CEM continues to be a special place that brings me such joy. Every day I wake up and thank God for the privilege of living and working in such a beautiful place with such amazing people, who I am blessed to call my family. Renata, for instance, amazes me every day. She is extremely poorly with kidney stones, and on strong medication that leave her exhausted and dashing in and out of the bathroom. And yet she manages to cook up a storm for us every single day of the week, and is single-handedly responsible for getting me to like rice and beans. There she is in the kitchen, day after day, with her hair net on, sweating under her apron, with a wooden spoon in one hand, and her English book in the other, happily crying out to me “look teacher, look teacher! NO, both your hands AREN’T on the table, but ONE is on the table and THE OTHER is on your arm”. English is so hard for her, and yet she studies with such enthusiasm that she rarely gets less than 17/20 in her dictations. Not only that, my life just wouldn’t be the same without her ridiculous laugh that wakes me up first thing in the morning, the quiet knock on the door followed by a cup of steaming coffee being thrust in my hand, the bear hugs and kind words... she really is a special lady.

One experience I will never forget was the very special privilege of being a “madrinha” (bridesmaid) at a Brazilian wedding at the foot of our beautiful CEM cross. It was one of those perfect days that I will remember for the rest of my life. Those who remember the wedding episode from my Peruvian Chapters will understand that I spent the whole day in fear of being knocked to the ground by the bride’s bouquet. I spent several days practising my walk down the aisle, convinced that I was going to sink into the grass in my high-heels or fall over. Making it to the front in one piece, I was so relieved that I realised I hadn’t paid attention to which side of the cross I was meant to go and sit down... to the left or the right? I then started a not-so-graceful “this way, that way” kind of dance as I tried to decide, and was finally dragged to my place, much to everyone’s amusement. At least it warmed everyone up for the entrance of the lovely bride, Viviane!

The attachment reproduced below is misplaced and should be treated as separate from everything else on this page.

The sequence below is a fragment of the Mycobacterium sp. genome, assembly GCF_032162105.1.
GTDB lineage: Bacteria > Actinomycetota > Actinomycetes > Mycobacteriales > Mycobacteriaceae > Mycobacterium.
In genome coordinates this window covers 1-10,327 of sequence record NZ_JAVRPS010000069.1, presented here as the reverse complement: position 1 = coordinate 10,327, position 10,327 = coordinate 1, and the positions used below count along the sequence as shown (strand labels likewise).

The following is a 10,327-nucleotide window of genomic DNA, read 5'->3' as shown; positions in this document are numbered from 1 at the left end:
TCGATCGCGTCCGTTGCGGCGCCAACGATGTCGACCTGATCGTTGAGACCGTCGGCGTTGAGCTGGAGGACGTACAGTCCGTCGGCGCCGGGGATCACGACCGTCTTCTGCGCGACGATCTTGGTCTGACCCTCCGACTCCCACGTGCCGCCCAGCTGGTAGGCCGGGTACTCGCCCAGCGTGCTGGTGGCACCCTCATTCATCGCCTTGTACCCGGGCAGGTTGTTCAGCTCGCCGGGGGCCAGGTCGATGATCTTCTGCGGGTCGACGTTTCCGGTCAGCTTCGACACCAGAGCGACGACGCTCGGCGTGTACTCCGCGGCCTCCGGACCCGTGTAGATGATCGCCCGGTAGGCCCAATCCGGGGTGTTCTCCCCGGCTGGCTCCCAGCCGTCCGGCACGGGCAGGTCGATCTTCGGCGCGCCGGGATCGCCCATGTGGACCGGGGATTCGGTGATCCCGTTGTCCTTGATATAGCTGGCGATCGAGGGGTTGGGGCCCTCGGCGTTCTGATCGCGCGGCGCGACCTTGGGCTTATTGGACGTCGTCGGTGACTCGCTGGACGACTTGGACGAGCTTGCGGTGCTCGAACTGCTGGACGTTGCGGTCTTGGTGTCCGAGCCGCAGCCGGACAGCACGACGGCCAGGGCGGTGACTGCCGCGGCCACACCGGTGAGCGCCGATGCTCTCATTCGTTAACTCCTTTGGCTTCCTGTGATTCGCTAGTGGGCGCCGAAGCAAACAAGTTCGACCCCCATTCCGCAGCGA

Well dear friends, I had better get packing, as tomorrow I leave for a week-long conference (Congresso Brasileiro de Missões) with nearly all of my fellow CEMites! I hope to have lots more exciting adventures to tell you about very soon!

samedi 3 septembre 2011

Cake, Carrots and Chaos

On Wednesday, I looked out at the beautifully cloudy sky, full of the promise of much-needed rain, and squeezed my eyes tight as I tried to picture my aeroplane for England tearing away into the distance without me. Arriving at the point where my project was originally planned to end has made me reflect on a lot of things and stirred up a mixture of emotions, though gratitude is the main feeling that sings through. If I had to say goodbye now, when God’s work in me is in full-swing, I just don’t think I could do it.